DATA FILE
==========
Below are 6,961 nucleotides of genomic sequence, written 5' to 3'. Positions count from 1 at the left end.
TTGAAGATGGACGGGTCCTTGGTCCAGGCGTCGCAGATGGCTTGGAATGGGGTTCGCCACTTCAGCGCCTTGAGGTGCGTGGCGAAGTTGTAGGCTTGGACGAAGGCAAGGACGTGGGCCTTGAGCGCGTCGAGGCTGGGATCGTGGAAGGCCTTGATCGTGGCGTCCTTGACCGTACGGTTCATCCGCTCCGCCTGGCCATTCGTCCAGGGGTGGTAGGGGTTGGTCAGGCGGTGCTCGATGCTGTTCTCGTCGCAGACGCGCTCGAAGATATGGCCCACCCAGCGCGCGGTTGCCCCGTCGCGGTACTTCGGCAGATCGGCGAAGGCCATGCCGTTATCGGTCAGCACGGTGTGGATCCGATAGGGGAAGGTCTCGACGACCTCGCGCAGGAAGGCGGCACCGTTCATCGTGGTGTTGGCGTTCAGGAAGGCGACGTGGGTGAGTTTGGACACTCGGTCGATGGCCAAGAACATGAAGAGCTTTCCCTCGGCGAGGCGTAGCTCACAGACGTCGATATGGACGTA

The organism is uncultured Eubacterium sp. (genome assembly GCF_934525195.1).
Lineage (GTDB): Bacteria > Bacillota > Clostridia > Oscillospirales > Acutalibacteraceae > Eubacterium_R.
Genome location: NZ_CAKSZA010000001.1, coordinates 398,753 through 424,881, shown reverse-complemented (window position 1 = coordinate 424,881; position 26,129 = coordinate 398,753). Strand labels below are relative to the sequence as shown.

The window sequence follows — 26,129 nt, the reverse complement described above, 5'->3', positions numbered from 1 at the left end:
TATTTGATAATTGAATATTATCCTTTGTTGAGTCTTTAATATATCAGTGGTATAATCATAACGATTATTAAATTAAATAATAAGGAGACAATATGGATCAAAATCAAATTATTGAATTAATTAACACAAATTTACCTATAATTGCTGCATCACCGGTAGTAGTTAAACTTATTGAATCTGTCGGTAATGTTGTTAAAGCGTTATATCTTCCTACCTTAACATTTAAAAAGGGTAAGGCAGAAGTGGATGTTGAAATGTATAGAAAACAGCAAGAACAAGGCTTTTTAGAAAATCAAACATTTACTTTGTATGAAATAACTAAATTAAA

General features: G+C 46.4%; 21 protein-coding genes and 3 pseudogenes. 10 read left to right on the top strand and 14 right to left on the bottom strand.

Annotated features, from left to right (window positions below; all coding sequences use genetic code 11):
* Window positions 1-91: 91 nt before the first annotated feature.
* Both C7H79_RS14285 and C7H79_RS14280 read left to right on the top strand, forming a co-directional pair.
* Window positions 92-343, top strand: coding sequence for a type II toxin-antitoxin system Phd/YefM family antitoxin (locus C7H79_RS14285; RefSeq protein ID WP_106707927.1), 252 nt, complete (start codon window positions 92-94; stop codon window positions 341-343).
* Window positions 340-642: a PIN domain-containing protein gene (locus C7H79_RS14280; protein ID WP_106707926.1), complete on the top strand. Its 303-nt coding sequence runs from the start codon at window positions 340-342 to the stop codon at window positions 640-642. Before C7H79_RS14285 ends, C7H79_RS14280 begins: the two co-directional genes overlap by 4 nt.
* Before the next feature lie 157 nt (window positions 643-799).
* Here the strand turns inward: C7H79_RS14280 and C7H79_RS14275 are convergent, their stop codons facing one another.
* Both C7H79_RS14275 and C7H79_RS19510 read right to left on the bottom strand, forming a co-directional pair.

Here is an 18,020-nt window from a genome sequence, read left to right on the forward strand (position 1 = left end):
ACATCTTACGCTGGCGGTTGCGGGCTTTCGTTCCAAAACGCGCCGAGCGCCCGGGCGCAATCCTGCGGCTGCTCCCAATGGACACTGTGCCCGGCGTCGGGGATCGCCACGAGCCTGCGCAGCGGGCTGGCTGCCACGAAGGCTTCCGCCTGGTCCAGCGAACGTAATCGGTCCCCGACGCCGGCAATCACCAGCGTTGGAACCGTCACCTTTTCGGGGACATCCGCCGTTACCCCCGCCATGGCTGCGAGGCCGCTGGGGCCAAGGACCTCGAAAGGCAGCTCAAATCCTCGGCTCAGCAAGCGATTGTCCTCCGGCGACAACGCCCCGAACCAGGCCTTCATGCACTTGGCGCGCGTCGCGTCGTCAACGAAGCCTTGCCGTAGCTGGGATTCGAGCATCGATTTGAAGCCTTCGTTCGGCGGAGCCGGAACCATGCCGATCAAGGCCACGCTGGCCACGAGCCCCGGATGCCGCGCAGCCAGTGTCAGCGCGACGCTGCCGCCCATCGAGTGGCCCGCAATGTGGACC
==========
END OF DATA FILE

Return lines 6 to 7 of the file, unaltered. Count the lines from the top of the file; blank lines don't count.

The window sequence follows — 26,129 nt, the reverse complement described above, 5'->3', positions numbered from 1 at the left end:
TATTTGATAATTGAATATTATCCTTTGTTGAGTCTTTAATATATCAGTGGTATAATCATAACGATTATTAAATTAAATAATAAGGAGACAATATGGATCAAAATCAAATTATTGAATTAATTAACACAAATTTACCTATAATTGCTGCATCACCGGTAGTAGTTAAACTTATTGAATCTGTCGGTAATGTTGTTAAAGCGTTATATCTTCCTACCTTAACATTTAAAAAGGGTAAGGCAGAAGTGGATGTTGAAATGTATAGAAAACAGCAAGAACAAGGCTTTTTAGAAAATCAAACATTTACTTTGTATGAAATAACTAAATTAAA